Thoughts on the new Google Sites after a first look – this is long and rambling but hopefully has some useful information as well.
I do think this is going to be a great year!
- I am loving using Google Classroom with 2nd-8th Grade. I’m even thinking of trying it with 1st Grade soon and maybe even Kindergarten before the end of the year!
- Our Middle School Language Arts teacher is also using Google Apps – Classroom & Docs – for essays and book reports this year.
- There are multiple teachers at my school who are working on building their own classroom websites this year.
- II have a 3rd grader who types 63wpm! I had nothing to do with this but it is inspiring others to work on their keyboarding skills.
- 1st Grade had the chance to work with Bee-Bot last week and I’m looking forward to more work with robots and coding coming up.
- I’m going to have the opportunity to present and share at quite a few tech events in the next couple of months.
How’s your year going so far?
Again this year I am not at ISTE and I am participating in the #notatiste15 community on Google+ and Twitter. One of the fun things we do as a community is make our own badges complete with ribbons because if you’re at a conference or even not at a conference, you need badge, right?
The Google+ community can participate in the challenges that Jen Wagner has put together and there are even prizes! This year, one of the challenges is to create a ribbon and share it with the community. I use Photoshop and this template to create the ribbons but a lot of people don’t have Photoshop so how can they create and share ribbons? There are a lot of ways this could be done even without Photoshop and here are a few ways to try this online.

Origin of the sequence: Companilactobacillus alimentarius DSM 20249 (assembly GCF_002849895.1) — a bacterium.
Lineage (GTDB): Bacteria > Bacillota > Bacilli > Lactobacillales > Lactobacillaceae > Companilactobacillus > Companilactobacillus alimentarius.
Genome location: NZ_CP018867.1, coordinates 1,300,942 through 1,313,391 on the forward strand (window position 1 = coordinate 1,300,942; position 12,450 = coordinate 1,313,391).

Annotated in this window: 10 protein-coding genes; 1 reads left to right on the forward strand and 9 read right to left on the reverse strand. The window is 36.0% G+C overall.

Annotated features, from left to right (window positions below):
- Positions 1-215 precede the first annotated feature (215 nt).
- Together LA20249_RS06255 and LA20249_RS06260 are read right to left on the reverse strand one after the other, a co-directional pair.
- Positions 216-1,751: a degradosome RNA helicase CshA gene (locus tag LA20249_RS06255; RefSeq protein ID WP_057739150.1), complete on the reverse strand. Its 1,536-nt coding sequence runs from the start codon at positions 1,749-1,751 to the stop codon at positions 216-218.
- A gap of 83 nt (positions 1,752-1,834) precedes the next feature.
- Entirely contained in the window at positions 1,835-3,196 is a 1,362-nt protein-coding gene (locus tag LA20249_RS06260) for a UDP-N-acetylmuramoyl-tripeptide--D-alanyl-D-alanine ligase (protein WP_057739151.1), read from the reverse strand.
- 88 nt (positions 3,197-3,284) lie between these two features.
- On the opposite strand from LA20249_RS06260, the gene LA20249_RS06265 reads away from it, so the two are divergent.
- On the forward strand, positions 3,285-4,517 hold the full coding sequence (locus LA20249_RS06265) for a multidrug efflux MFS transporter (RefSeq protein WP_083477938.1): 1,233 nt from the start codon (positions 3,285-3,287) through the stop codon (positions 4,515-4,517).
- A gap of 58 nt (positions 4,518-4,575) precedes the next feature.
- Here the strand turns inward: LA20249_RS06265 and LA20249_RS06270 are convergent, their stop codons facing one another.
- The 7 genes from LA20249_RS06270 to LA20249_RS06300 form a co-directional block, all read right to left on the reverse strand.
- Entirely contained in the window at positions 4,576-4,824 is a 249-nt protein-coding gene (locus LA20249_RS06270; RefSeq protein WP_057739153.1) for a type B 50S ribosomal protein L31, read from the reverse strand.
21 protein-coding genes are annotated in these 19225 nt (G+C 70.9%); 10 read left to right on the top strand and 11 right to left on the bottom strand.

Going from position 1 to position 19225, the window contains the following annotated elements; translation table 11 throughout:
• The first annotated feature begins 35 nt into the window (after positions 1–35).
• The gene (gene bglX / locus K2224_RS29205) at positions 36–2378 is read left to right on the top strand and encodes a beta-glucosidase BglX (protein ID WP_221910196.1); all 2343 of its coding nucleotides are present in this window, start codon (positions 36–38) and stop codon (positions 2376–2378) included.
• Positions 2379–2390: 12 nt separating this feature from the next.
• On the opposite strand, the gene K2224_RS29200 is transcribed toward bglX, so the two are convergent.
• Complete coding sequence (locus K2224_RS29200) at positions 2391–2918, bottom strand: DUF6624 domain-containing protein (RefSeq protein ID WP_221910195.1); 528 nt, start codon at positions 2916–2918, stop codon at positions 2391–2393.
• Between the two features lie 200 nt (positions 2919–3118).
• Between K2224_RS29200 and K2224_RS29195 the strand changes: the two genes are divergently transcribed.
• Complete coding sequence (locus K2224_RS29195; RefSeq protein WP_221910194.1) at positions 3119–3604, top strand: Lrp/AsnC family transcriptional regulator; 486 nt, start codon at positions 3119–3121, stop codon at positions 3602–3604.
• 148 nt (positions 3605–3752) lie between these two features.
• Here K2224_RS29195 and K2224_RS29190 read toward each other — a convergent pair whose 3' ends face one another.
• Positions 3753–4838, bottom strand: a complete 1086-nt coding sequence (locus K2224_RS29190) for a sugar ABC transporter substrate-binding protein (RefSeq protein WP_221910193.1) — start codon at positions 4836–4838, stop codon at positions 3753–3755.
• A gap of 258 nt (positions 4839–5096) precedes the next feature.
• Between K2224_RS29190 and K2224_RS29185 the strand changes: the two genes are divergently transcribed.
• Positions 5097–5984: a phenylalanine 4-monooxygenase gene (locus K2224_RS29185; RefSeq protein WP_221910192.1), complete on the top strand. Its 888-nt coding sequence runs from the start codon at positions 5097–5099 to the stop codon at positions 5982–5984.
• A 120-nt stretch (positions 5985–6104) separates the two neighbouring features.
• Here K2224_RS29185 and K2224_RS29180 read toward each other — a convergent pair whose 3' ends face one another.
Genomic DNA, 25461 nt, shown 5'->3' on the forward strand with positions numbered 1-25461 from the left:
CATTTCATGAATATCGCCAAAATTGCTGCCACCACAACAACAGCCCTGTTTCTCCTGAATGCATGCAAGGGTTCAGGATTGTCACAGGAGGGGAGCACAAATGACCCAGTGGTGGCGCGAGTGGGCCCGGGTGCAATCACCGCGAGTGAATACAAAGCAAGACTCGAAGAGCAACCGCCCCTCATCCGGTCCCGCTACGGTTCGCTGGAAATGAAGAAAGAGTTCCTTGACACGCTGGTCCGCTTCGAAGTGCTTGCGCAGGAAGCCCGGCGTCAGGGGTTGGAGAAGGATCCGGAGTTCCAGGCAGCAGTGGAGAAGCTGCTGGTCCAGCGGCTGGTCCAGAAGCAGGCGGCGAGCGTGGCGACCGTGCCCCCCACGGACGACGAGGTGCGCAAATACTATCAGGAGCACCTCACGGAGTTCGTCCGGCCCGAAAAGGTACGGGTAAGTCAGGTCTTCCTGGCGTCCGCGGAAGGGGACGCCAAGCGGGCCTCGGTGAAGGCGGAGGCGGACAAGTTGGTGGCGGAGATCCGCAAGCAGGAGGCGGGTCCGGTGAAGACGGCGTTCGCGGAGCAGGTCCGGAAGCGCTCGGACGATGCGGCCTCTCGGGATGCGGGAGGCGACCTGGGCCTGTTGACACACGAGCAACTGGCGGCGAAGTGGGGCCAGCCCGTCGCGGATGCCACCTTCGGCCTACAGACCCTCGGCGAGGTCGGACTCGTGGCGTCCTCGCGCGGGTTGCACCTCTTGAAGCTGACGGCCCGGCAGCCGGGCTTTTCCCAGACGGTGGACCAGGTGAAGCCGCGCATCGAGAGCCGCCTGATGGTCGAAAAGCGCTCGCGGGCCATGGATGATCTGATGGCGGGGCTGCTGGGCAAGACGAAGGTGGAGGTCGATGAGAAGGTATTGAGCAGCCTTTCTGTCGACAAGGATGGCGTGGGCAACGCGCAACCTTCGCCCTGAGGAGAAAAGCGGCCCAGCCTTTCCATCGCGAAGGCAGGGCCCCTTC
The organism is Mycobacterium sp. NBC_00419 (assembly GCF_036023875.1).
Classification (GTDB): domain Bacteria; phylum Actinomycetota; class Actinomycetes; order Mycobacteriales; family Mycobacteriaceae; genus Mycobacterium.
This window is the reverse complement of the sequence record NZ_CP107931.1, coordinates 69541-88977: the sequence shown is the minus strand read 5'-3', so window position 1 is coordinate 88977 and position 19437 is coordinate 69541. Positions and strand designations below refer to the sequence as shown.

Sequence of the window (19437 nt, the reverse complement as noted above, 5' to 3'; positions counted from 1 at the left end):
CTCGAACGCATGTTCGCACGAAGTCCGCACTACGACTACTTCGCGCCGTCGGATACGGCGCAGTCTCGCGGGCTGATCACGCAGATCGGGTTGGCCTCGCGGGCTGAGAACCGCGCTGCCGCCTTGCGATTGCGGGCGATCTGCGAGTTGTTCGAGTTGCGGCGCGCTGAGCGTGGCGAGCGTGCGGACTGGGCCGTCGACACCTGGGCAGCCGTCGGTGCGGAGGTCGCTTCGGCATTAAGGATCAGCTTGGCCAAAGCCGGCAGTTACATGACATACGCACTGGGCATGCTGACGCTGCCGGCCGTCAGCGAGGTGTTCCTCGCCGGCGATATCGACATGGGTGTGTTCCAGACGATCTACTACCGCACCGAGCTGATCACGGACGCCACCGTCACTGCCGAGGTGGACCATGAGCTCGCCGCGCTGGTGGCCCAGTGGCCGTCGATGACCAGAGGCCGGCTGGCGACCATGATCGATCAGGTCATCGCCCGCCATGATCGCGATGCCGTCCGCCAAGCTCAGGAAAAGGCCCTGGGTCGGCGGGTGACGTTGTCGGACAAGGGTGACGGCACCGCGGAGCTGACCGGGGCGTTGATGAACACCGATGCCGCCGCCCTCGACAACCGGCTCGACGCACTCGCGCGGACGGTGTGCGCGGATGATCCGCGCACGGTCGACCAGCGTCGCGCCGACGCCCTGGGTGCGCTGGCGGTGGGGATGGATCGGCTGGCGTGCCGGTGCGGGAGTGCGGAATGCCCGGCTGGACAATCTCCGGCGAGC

Use one of the ribbons found in the #notatiste15 Badges & Ribbons Folder and use Google Drawings to create a ribbon. You can recolor the ribbon using Image Options on the ribbon and then select a Gold color for the text. The standard ribbons (and this one) use the Times New Roman font in Bold and all upper-case letters. You can then use the File / Download As / and choose PNG (to keep the background behind the ribbon transparent) to save your ribbon as an image to share.
Another option in Google Drawing is to create the text somewhere else and combine it with a ribbon in Google Drawing. For this option, I used the Online Gradient Text Generator at Picture to People and then instead of entering text in Google Drawing, I inserted the text image on top of a ribbon and sized it to fit on the ribbon.
One note on Google Drawing, you should resize the canvas (use the 3 lines on the bottom right) to fit to the ribbon so you don’t have a huge image with a lot of blank space with a ribbon in the middle somewhere.
Download one of the ribbons found in the #notatiste15 Badges & Ribbons Folder and upload it to Lunapic. You can use the Adjust / Adjust Colors and/or Adjust Light Levels options to change the color of the ribbon. Then, use the Draw / Text Tool to enter the text. There are lots of font options though I don’t know that Times New Roman is one of them. You can set a solid color by entering a hex code in the Color box – #CCAC00 is a good darker gold color and #FFD700 is a good lighter gold color. The fun thing with Lunapic is that it has a Gold Glitter option under Pattern (that’s what I used) and it even creates an animated GIF but it won’t be animated if you add it to other ribbons and the badge. Use the Save To Your Computer option to save your ribbon as an image to share.
Again, download one of the ribbons found in the #notatiste15 Badges & Ribbons Folder and then use the Open Image From Your Computer option in the Pixlr Editor to upload the ribbon for editing. You can use Adjustment / Hue & Saturation with the Colorize option checked to change the color of the ribbon. Then use the Text option on the Tools Palette to add your text. This will create the text on a new layer and you can play with options for the layer to get a more gradient gold look to your text. Again, the hex colors of #CCAC00 (for a darker gold) and #FFD700 (for a lighter gold) are good places to start with the color for the text. Use File / Save to save your ribbon – the defaults for a transparent PNG and full size are good.